“Hiring is your most important task,” said the late Steve Jobs. Considering a wrong hiring decision can be extremely expensive to repair, let’s look at some recruiting options.

Ideally, a succession plan will have an internal candidate ready for promotion: advancing a rising star’s career and providing continuity with minimum controversy and a positive message to the workforce that capable people who do well will be recognized and rewarded.

Often, however, hiring from outside is required. If the company has a competent HR recruiting function, direct ads and in-house screening may be effective for lower and some midlevel positions.

For more important midlevel management or specialist positions, outside assistance may be needed. There are many recruiting companies. By going to any networking event, it is hard not to collect business cards from such firms.

Most recruitment firms offer contingency searches. Usually the process begins with interviewing the hiring managers and agreeing on a job description and compensation range. The recruiter ideally provides a long list of candidates and works with the client in coming up with a short list. In reality, the contingency recruiter usually relies on names from their database, or active job seekers. The recruiter may do some fundamental reference and credential checking before the final offer is made. The success fee is normally in the range of 20 to 30 percent of the first year compensation, including regular bonuses.

For lower-level positions the contingency approach is preferred, since a wrong hire is not likely to be a strategic setback. However, a hire of the wrong senior manager can be costly in terms of negative impact on the organization and lost time.

Some recruiting companies claim they do both retained and contingency searches. In reality, these are contingency recruiters that are thrilled to be paid up front - but still deliver a contingency-class service.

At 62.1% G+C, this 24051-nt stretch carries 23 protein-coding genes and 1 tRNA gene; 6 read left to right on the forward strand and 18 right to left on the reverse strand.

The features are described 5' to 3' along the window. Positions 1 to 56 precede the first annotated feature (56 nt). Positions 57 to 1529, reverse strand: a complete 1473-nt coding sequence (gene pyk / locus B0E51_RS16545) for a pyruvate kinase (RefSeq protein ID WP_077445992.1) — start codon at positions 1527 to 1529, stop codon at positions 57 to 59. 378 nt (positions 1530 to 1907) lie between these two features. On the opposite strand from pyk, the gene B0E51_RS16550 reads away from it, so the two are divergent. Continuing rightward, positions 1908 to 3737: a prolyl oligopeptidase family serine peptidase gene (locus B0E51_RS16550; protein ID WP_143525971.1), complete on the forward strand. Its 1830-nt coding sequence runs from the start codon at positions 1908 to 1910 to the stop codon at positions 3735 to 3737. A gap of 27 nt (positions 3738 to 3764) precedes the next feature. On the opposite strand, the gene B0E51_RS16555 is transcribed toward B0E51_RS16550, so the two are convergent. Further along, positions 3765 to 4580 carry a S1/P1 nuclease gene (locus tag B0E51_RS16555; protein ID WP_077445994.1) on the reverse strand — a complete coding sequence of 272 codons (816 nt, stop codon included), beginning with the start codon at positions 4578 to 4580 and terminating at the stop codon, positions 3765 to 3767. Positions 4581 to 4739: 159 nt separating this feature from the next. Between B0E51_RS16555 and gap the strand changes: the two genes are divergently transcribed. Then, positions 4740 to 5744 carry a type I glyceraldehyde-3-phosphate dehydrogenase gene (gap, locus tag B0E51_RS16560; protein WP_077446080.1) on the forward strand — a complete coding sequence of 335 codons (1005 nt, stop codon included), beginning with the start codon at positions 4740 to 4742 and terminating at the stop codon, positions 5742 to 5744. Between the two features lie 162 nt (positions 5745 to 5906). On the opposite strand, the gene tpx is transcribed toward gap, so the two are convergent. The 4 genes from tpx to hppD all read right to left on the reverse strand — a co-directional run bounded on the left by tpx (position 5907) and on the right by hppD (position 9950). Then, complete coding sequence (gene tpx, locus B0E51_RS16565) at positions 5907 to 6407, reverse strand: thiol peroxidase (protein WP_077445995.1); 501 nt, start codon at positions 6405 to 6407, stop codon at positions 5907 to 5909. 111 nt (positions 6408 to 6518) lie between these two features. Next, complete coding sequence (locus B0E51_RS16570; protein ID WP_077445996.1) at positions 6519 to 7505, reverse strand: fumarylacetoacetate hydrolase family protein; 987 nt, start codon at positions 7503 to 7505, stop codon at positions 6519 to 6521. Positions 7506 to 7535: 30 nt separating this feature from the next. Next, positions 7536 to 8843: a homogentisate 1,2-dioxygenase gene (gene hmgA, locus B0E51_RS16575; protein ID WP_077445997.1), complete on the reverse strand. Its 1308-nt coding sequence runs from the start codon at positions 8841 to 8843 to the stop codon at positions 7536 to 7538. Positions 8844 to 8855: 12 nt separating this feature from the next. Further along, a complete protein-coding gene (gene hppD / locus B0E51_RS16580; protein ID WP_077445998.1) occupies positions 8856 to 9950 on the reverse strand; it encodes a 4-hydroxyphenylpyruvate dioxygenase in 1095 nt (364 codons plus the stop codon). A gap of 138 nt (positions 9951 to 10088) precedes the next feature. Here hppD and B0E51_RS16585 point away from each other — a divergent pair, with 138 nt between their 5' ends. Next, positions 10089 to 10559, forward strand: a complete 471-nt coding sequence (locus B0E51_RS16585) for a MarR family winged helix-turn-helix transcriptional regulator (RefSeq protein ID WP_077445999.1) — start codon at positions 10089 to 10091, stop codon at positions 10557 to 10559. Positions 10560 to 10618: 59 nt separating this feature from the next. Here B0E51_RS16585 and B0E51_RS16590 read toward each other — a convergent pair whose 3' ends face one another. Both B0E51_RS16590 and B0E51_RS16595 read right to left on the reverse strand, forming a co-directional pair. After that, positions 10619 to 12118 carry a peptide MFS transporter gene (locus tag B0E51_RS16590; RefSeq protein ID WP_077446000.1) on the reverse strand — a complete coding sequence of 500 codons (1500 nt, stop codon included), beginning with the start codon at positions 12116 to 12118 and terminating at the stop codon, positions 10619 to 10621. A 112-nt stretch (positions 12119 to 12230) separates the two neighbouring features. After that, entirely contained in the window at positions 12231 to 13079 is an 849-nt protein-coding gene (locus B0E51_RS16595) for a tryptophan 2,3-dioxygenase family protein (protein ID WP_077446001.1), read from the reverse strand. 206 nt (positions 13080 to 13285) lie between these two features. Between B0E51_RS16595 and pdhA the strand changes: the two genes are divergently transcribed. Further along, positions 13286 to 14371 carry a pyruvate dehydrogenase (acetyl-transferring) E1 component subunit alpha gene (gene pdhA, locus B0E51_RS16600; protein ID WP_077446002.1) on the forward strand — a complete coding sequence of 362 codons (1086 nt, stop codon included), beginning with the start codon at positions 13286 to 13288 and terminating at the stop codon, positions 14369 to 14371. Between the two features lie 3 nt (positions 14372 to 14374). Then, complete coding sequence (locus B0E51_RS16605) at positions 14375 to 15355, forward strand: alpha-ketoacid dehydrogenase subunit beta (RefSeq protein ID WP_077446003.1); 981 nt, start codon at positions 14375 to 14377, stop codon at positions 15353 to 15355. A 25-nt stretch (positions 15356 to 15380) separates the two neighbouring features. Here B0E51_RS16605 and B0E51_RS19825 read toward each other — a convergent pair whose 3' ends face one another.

There is also a small number of retainer-only search consultancies that focus on identifying, evaluating and attracting “C-suite” executives (CEO, head of region or country and positions reporting directly to the region/country head) - and sometimes accept engagements one level lower. These senior professionals partner with the client in a consultative process aimed at selecting organizational leaders. Success in these partnerships depends upon a shared focus built on trust, candor and responsiveness throughout the process.

The search is conducted through an exclusive engagement with fees billed at the start and throughout the process. Consultant and client collaborate in determining leadership needs and defining executive positions. The consultant leads in identifying well-qualified individuals, selecting those best suited through a comprehensive evaluation process, and convincing them that the company/opportunity is a proper step in their career progression. Meanwhile, retained search consultants provide employers regular, detailed progress briefings.